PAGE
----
Paul B. Toms, Jr.
Chairman, President and Chief Executive Officer
(Principal Executive Officer)
April 15, 2010

 
E. Larry Ryder
Executive Vice President – Finance and Administration
and Chief Financial Officer
(Principal Financial Officer)
April 15, 2010

The Board of Directors and Shareholders
Hooker Furniture Corporation:
 
We have audited the accompanying consolidated balance sheets of Hooker Furniture Corporation and subsidiaries as of January 31, 2010 and February 1, 2009, and the related consolidated statements of operations, cash flows and shareholders’ equity and comprehensive income for each of the years in the three-year period ended January 31, 2010. These consolidated financial statements are the responsibility of the Company’s management. Our responsibility is to express an opinion on these consolidated financial statements based on our audits.
 
We conducted our audits in accordance with the standards of the Public Company Accounting Oversight Board (United States). Those standards require that we plan and perform the audit to obtain reasonable assurance about whether the financial statements are free of material misstatement. An audit includes examining, on a test basis, evidence supporting the amounts and disclosures in the financial statements. An audit also includes assessing the accounting principles used and significant estimates made by management, as well as evaluating the overall financial statement presentation. We believe that our audits provide a reasonable basis for our opinion.
 
In our opinion, the consolidated financial statements referred to above present fairly, in all material respects, the financial position of Hooker Furniture Corporation and subsidiaries as of January 31, 2010 and February 1, 2009, and the results of their operations and their cash flows for each of the years in the three-year period ended January 31, 2010, in conformity with U.S. generally accepted accounting principles.
 
We also have audited, in accordance with the standards of the Public Company Accounting Oversight Board (United States), Hooker Furniture Corporation’s internal control over financial reporting as of January 31, 2010, based on criteria established in Internal Control – Integrated Framework issued by the Committee of Sponsoring Organizations of the Treadway Commission (COSO), and our report dated April 13, 2010 expressed an unqualified opinion on the effectiveness of the Company’s internal control over financial reporting.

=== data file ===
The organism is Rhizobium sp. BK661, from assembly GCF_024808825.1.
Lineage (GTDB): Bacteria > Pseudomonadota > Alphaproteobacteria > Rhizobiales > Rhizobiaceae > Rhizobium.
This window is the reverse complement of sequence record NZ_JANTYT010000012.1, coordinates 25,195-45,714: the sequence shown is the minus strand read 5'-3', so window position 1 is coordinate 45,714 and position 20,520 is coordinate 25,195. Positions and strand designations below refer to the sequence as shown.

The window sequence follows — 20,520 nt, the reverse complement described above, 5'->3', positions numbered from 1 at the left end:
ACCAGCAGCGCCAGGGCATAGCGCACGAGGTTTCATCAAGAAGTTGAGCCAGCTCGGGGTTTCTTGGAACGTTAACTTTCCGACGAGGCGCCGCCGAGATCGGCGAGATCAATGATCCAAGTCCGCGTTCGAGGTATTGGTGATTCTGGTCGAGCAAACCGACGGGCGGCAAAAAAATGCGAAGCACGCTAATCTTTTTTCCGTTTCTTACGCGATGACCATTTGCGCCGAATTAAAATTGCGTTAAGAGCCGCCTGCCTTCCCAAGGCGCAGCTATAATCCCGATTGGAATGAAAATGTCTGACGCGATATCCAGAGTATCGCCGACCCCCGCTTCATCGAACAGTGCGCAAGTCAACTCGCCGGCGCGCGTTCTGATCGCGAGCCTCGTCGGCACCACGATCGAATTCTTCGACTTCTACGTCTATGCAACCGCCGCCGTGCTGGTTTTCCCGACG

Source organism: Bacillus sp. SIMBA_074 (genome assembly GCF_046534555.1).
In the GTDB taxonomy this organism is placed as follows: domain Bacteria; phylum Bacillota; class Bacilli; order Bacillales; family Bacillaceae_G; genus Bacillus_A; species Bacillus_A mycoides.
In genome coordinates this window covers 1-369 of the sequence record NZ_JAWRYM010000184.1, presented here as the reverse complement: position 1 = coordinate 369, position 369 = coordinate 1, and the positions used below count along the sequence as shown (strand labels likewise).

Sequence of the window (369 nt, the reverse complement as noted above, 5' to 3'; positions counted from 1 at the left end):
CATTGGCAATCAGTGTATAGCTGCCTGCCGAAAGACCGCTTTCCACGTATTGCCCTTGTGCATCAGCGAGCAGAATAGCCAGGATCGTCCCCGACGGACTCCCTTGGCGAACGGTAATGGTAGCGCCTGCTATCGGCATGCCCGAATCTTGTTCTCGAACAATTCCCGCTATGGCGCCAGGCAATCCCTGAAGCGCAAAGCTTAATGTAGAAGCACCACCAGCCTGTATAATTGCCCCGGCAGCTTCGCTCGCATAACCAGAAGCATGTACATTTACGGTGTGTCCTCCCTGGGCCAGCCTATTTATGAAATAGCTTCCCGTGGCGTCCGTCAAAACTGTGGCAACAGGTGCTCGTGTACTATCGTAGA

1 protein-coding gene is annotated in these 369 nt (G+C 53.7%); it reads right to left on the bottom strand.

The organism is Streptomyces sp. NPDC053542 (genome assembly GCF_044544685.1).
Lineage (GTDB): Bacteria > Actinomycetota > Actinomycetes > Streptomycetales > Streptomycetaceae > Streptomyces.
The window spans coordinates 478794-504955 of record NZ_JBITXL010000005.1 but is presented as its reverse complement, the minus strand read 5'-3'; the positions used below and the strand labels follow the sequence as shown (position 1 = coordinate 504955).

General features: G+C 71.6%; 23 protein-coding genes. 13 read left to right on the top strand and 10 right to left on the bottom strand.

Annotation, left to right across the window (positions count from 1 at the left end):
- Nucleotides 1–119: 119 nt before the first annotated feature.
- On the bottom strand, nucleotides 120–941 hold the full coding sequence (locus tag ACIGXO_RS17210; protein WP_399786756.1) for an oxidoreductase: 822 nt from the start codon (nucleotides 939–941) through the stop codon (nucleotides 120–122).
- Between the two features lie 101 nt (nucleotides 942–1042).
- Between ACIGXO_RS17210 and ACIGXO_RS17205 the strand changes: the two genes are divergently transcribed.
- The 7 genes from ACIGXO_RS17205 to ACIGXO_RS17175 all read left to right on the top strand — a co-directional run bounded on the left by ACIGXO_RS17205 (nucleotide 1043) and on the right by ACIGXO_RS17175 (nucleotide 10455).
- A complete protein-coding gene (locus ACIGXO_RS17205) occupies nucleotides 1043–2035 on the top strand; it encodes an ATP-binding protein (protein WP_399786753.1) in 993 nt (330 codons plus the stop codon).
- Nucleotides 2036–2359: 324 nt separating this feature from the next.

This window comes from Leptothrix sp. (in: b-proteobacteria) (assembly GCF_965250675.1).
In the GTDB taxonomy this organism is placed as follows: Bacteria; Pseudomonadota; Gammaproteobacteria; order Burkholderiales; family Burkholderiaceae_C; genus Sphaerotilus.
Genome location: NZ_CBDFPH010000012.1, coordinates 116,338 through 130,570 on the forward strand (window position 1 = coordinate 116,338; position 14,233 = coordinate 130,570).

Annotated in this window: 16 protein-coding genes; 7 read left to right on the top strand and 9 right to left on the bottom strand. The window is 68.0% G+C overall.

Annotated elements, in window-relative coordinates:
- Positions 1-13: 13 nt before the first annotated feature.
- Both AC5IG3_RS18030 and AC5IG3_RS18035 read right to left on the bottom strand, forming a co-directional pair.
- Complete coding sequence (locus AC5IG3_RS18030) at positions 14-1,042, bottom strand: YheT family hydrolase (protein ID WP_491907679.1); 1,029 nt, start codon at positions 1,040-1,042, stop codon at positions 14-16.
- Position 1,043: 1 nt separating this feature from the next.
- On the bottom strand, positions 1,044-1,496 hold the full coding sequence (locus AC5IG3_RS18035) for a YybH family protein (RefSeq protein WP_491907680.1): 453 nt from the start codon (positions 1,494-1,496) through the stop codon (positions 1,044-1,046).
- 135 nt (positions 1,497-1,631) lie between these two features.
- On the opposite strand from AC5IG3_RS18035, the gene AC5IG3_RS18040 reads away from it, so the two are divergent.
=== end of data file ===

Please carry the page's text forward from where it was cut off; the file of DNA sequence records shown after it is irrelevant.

Charlotte, North Carolina
April 13, 2010
 
 
Report of Independent Registered Public Accounting Firm
 
The Board of Directors and Shareholders
Hooker Furniture Corporation:
 
We have audited Hooker Furniture Corporation’s internal control over financial reporting as of January 31, 2010, based on criteria established in Internal Control – Integrated Framework issued by the Committee of Sponsoring Organizations of the Treadway Commission (COSO). Hooker Furniture Corporation’s management is responsible for maintaining effective internal control over financial reporting and for its assessment of the effectiveness of internal control over financial reporting, included in the accompanying Management’s Report on Internal Control Over Financial Reporting. Our responsibility is to express an opinion on the Company’s internal control over financial reporting based on our audit.